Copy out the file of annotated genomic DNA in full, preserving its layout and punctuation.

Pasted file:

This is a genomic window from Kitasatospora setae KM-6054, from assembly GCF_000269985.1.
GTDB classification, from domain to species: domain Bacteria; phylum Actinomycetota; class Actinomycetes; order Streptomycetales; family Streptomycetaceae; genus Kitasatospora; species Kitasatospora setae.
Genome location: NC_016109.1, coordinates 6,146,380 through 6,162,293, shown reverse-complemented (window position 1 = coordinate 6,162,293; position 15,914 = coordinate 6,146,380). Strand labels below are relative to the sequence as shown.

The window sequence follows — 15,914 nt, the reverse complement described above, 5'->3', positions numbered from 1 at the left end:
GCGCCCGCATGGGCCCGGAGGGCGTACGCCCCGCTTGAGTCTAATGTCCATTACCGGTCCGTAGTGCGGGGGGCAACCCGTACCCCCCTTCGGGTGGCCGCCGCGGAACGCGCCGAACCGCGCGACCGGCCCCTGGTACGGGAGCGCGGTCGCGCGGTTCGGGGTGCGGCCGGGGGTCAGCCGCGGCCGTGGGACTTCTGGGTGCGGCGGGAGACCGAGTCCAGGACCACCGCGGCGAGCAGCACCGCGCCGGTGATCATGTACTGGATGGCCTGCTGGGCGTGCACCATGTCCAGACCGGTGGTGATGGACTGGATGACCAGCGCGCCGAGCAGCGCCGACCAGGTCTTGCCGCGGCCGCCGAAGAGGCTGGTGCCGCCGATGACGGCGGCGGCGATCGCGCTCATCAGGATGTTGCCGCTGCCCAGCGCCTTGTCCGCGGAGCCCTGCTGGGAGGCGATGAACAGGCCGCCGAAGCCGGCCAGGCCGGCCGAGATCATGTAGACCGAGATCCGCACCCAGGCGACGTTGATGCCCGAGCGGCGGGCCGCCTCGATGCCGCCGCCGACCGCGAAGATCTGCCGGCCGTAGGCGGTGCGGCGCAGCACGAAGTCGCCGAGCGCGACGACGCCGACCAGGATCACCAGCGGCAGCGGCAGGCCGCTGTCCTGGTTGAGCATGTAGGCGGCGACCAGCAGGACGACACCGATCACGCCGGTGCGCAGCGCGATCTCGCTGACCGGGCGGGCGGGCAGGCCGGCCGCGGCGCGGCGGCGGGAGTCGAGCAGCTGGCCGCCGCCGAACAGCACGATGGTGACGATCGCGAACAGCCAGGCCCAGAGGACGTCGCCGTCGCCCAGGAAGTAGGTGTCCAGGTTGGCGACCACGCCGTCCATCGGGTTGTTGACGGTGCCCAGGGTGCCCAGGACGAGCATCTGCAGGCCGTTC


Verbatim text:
This is a genomic window from Kitasatospora setae KM-6054, from assembly GCF_000269985.1.
GTDB classification, from domain to species: domain Bacteria; phylum Actinomycetota; class Actinomycetes; order Streptomycetales; family Streptomycetaceae; genus Kitasatospora; species Kitasatospora setae.
Genome location: NC_016109.1, coordinates 6,146,380 through 6,162,293, shown reverse-complemented (window position 1 = coordinate 6,162,293; position 15,914 = coordinate 6,146,380). Strand labels below are relative to the sequence as shown.

The window sequence follows — 15,914 nt, the reverse complement described above, 5'->3', positions numbered from 1 at the left end:
GCGCCCGCATGGGCCCGGAGGGCGTACGCCCCGCTTGAGTCTAATGTCCATTACCGGTCCGTAGTGCGGGGGGCAACCCGTACCCCCCTTCGGGTGGCCGCCGCGGAACGCGCCGAACCGCGCGACCGGCCCCTGGTACGGGAGCGCGGTCGCGCGGTTCGGGGTGCGGCCGGGGGTCAGCCGCGGCCGTGGGACTTCTGGGTGCGGCGGGAGACCGAGTCCAGGACCACCGCGGCGAGCAGCACCGCGCCGGTGATCATGTACTGGATGGCCTGCTGGGCGTGCACCATGTCCAGACCGGTGGTGATGGACTGGATGACCAGCGCGCCGAGCAGCGCCGACCAGGTCTTGCCGCGGCCGCCGAAGAGGCTGGTGCCGCCGATGACGGCGGCGGCGATCGCGCTCATCAGGATGTTGCCGCTGCCCAGCGCCTTGTCCGCGGAGCCCTGCTGGGAGGCGATGAACAGGCCGCCGAAGCCGGCCAGGCCGGCCGAGATCATGTAGACCGAGATCCGCACCCAGGCGACGTTGATGCCCGAGCGGCGGGCCGCCTCGATGCCGCCGCCGACCGCGAAGATCTGCCGGCCGTAGGCGGTGCGGCGCAGCACGAAGTCGCCGAGCGCGACGACGCCGACCAGGATCACCAGCGGCAGCGGCAGGCCGCTGTCCTGGTTGAGCATGTAGGCGGCGACCAGCAGGACGACACCGATCACGCCGGTGCGCAGCGCGATCTCGCTGACCGGGCGGGCGGGCAGGCCGGCCGCGGCGCGGCGGCGGGAGTCGAGCAGCTGGCCGCCGCCGAACAGCACGATGGTGACGATCGCGAACAGCCAGGCCCAGAGGACGTCGCCGTCGCCCAGGAAGTAGGTGTCCAGGTTGGCGACCACGCCGTCCATCGGGTTGTTGACGGTGCCCAGGGTGCCCAGGACGAGCATCTGCAGGCCGTTC